One of eastern Kentucky’s basketball legends, Donnie “Donnis” Butcher, died Monday at the age of 76.
Butcher was a 6-foot-3 guard who played for Meade Memorial, then went on to Pikeville College to play for his brother Paul, where Donnis was a two-time All-American. He was eventually taken in the seventh round of the 1961 NBA Draft by the New York Knickerbockers.
Butcher was traded to the Detroit Pistons, where he carved out his best days as a player and a coach, posting a 52-60 record across three seasons that was the best the Pistons had been at that time in the franchise history. He led the Pistons to a playoff berth in 1968, an achievement he considered one of his greatest moments as a professional. Dave Debusschere and Dave Bing, both future NBA Hall of Famers, were on that team.
As a player, he was with the Pistons for five seasons and played in Wilt Chamberlain’s famous 100-point game on March 2, 1962. Butcher had a tenth of Wilt’s total with 10 points. Butcher was known for his scrappiness and hustle. He averaged 6.2 points and probably as many floor burns.
Growing up in the 15th Region, Butcher was known for his all-around ability to score, defend and handle the basketball. Meade Memorial was in a tough district that included Inez, Oil Springs, Flat Gap and Paintsville. Meade Memorial never made it to the State Tournament.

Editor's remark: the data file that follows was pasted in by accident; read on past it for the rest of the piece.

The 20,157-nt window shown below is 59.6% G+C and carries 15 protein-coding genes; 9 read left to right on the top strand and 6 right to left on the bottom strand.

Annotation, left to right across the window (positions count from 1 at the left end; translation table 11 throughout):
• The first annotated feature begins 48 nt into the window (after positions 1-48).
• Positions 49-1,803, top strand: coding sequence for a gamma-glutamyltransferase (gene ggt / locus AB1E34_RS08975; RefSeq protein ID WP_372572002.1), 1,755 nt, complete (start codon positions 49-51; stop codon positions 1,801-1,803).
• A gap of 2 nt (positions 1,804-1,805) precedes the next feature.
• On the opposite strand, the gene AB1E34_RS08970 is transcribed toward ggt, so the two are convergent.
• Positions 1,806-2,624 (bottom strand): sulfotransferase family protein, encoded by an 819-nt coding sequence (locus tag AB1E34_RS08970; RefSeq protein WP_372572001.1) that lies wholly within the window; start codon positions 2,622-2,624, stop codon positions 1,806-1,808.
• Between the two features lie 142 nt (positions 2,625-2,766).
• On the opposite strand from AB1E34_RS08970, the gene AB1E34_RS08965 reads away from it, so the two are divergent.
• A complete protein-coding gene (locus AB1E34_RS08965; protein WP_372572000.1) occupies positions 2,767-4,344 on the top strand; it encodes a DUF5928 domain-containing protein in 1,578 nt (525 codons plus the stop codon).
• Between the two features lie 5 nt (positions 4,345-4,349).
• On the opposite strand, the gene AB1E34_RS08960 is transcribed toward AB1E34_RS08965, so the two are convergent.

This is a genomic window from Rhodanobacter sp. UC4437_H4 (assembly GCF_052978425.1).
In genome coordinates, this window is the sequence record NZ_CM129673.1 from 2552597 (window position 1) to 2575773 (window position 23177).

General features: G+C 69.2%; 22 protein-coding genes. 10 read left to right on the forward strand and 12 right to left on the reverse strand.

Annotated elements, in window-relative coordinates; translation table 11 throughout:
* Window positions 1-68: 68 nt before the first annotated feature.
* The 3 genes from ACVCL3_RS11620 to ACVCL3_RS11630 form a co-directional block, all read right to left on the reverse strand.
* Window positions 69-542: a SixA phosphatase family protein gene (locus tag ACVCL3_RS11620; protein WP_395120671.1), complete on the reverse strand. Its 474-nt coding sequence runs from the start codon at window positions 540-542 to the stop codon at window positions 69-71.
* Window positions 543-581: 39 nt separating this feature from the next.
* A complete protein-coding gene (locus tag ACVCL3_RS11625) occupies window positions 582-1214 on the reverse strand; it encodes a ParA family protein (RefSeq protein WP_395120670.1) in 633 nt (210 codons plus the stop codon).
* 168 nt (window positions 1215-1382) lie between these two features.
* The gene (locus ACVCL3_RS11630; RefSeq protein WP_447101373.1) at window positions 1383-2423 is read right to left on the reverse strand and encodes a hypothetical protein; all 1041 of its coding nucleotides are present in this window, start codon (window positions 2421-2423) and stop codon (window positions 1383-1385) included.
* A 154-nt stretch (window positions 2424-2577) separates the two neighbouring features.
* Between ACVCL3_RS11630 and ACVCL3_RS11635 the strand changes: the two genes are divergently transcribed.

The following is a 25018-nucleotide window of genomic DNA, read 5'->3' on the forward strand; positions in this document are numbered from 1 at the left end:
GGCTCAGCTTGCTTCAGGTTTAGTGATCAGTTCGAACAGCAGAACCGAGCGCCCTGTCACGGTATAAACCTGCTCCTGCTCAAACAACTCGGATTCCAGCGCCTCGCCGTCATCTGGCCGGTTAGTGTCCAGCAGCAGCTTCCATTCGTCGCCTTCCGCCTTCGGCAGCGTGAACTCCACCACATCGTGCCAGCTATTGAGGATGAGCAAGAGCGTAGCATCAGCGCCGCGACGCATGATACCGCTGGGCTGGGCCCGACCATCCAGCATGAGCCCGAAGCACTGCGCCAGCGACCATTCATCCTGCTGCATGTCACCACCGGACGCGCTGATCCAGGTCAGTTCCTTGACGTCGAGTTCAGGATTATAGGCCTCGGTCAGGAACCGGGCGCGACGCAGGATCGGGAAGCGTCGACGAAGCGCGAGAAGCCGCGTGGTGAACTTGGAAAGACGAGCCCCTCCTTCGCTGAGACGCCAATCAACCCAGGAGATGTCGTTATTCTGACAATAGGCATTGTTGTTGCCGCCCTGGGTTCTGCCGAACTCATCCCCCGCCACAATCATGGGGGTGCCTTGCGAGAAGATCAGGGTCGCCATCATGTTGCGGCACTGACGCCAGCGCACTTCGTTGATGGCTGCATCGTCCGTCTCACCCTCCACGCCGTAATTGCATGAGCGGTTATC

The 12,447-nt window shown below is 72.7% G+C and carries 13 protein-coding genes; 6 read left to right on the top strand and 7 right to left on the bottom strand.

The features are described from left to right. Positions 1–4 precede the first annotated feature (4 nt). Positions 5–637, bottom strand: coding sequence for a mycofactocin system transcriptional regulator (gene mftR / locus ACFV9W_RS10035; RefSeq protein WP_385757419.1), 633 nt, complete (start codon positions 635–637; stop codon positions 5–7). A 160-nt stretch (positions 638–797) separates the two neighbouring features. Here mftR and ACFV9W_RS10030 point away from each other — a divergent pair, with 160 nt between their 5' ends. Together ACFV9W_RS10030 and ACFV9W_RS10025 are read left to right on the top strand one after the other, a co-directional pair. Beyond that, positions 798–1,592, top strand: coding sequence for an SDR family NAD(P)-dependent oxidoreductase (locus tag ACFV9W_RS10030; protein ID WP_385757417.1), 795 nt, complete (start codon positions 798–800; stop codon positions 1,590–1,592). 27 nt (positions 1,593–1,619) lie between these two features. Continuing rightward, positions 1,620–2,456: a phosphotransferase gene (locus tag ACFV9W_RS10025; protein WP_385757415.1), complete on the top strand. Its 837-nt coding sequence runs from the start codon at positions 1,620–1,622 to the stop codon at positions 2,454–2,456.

Meade Memorial and Paintsville played five times during the 1955 season, Butcher’s senior year, with Meade winning every decision. The last one came in the 15th Regional semifinals against the Tigers, who finished that season 19-12. During Butcher’s junior and senior years, Meade Memorial was 10-1 against good Paintsville teams.
Meade Memorial finished 30-1 in Butcher’s senior season with the lone loss coming to Pikeville in the regional finals.
Butcher was selected to the 1955 Kentucky All-Star team for its two-game series with Indiana. The Hoosiers had won 15 of 16 games, and had a 12-game winning streak. He played with Male star Kenny Kuhn, the first Mr. Basketball selected by a statewide vote. Also on the team was John “Pie” Liveious of Louisville Central. Liveious was a 17-year-old African American who, as a 6-4 center, had led Louisville Central to a national title while earning All-Nation and All-State honors.
Johnny Cox of Hazard was another All-Star for Kentucky.
Indiana won the first game 94-86 but Kentucky rallied for an 86-82 overtime victory in the second game to break a 13-game Hoosier winning streak, with Butcher scoring 13 points. Liveious had 27 points and 17 rebounds and was named Kentucky’s Player of the Game.
E.A. Diddle, the Western Kentucky coach, was the All-Star coach, as he had done in previous seasons, much to the chagrin of some who thought he favored those who he could recruit. Diddle coached the team one more year before giving way to high school coaches.
Donnis Butcher’s son, Donnie, is the head coach at the University of the Cumberlands. Funeral services and burial will be in Williamsport, Ky. An online guestbook is at www.phillipsfuneral.com.